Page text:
A number of restaurant chains are using various web-based games or contests to lure in and keep customers.
A few, such as Dunkin’ Donuts, McDonald’s and Wendy’s, have teamed with existing online gaming sites like Sims Social and Farmville to incorporate their brands into the play. Others, like Chuck E. Cheese, offer exclusive games on their own site. The pizza-and-entertainment brand offers 14 games on its website that children and parents can play.
“It’s a way for us to expand beyond our four walls into the web and extend our in-store experience,” said Cristina Hayes, a spokeswoman for Irving-based CEC Entertainment Inc., parent to the Chuck E. Cheese’s brand.
“Our customers are online,” Hayes said. “They are checking things out, and engaging them in that is a very important thing for us to do.”
Brands aimed at older audiences also offer games to engage and draw in customers in the comforts of their own homes or offices.
Sports-minded Buffalo Wild Wings of Minneapolis, Minn., offers four different games, from Joust and Arm Wrestling to Sauce Bowling and Wing Hunt, and Dave & Busters Inc. of Dallas offers four games on its website, ranging from trivia to Kitchen Kaus, where players get to run the food deliveries.
Heather Reid, a marketing executive at Houston-based Pointsmith, a point-of-purchase management and marketing company that serves the retail market, said games offer restaurants at least three advantages to driving sales and customer loyalty:
- “Millennials love gaming, so you are reaching Millennials how they want to be marketed to.”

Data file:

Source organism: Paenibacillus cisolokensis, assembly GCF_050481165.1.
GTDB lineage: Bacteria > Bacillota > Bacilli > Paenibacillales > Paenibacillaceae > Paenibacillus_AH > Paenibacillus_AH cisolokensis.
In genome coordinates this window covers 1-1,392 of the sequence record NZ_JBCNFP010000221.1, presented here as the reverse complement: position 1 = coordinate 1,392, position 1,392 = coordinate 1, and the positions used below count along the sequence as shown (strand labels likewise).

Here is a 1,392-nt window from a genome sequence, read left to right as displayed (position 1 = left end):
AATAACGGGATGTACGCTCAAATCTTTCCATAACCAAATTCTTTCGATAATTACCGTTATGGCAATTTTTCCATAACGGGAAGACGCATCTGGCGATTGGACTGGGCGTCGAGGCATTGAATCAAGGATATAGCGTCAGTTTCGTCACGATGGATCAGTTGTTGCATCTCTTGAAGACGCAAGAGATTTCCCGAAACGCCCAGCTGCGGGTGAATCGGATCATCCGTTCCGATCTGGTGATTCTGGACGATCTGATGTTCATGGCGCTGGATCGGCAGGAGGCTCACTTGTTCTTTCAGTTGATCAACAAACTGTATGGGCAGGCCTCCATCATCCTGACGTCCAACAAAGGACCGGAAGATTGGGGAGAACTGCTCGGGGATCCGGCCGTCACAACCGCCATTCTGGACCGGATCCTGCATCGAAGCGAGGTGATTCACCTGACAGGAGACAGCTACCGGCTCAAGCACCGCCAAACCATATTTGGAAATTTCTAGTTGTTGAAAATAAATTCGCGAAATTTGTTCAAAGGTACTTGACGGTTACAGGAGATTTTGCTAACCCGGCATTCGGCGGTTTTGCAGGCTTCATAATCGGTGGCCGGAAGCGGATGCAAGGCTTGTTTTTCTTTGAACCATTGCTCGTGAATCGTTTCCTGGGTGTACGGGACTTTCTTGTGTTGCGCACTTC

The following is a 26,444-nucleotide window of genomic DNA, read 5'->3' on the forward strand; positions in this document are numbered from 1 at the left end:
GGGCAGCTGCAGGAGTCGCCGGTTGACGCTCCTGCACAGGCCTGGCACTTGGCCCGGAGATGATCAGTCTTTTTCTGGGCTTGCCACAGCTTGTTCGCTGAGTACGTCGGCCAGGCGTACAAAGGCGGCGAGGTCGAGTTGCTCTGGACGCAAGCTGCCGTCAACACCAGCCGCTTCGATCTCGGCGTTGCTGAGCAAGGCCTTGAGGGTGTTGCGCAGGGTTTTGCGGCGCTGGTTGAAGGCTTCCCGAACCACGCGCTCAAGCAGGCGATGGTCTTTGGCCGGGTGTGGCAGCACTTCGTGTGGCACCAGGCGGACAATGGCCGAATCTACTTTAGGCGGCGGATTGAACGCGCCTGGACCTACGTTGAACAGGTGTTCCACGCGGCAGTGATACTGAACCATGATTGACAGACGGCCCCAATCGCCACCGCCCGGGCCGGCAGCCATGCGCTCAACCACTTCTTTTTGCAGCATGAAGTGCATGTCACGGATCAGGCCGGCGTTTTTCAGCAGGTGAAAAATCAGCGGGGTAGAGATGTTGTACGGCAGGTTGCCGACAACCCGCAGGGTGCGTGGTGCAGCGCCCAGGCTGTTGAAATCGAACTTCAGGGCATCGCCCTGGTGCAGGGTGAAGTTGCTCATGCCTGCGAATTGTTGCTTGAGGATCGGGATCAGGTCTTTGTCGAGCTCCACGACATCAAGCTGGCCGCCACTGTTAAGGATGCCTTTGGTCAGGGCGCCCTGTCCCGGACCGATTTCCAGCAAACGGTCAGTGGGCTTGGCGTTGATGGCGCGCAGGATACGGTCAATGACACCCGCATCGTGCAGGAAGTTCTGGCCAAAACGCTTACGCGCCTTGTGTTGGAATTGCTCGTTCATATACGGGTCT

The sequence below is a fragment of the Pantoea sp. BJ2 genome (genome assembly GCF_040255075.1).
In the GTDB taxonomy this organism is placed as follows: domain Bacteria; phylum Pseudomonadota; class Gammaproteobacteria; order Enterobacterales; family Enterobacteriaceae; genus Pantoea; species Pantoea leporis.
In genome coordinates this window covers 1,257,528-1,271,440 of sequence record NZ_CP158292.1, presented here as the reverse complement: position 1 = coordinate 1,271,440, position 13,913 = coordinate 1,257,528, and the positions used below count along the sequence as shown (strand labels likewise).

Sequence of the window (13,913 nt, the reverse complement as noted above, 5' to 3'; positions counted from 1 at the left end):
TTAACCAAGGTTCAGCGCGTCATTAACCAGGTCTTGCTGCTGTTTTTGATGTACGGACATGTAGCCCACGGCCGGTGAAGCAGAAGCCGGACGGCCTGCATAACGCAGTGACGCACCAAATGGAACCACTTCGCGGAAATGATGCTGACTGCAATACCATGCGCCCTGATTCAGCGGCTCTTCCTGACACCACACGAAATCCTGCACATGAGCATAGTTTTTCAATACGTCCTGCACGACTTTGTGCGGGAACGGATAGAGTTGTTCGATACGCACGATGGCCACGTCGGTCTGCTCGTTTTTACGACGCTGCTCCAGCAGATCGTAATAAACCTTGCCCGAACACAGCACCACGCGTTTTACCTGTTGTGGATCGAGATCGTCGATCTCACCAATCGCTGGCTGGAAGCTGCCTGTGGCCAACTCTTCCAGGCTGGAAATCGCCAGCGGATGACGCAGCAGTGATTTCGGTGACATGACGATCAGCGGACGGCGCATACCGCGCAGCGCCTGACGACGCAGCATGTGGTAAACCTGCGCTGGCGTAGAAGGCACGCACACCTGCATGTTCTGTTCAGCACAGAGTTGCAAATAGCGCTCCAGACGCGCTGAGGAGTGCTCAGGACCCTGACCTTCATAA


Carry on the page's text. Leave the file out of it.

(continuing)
- “Gaming allows consumers to wrap their arms around your brand, while having fun.”
-“[Gaming] allows other potential consumers to discover your brand in an unconventional method.”
Some restaurants also work with third-party gaming sites to incorporate their brands and offers with players.
Wendy’s recently debuted its new “W Burger” with coupons for free sandwiches at the Sims Social Facebook game after players watched a video, and McDonald’s planted its brand in the popular Farmville game. Also, Dunkin’ Donuts highlighted its brand in a Sims Social game.
While Chuck E. Cheese’s has offered games, some as simple as painting- and alphabet-based, for several years, the company in July 2010 began offering rewards of winning tickets. Those online winning tickets can be printed out and redeemed at a local Chuck E. Cheese’s. The tickets have a bar code printed on them so the company can track where they came from and how and where they are used.
That has helped CEC derive some return-on-investment numbers for the online games, which Reid said has been something difficult for restaurant companies to measure. Another drawback, she said, is having to make several attempts to find games that resonate with the restaurant’s demographic.
“Your brand may not be an appropriate fit for gamification,” Reid warned, and she suggested any operator “consider your audience and your objective.”
Hayes said Chuck E. Cheese’s “Ticket Blaster,” which is offered at the stores, has translated well to the Internet platform.
“Not all games give tickets,” she said. “But these allow us to ‘air’ marketing material as players are waiting for their tickets to be produced.” That captured time gives CEC a time to play a promotional ad while the tickets are being calculated.
The website games page also offers Skee Ball, which is a more adult-oriented game, so parents aren’t left out of the fun, she added.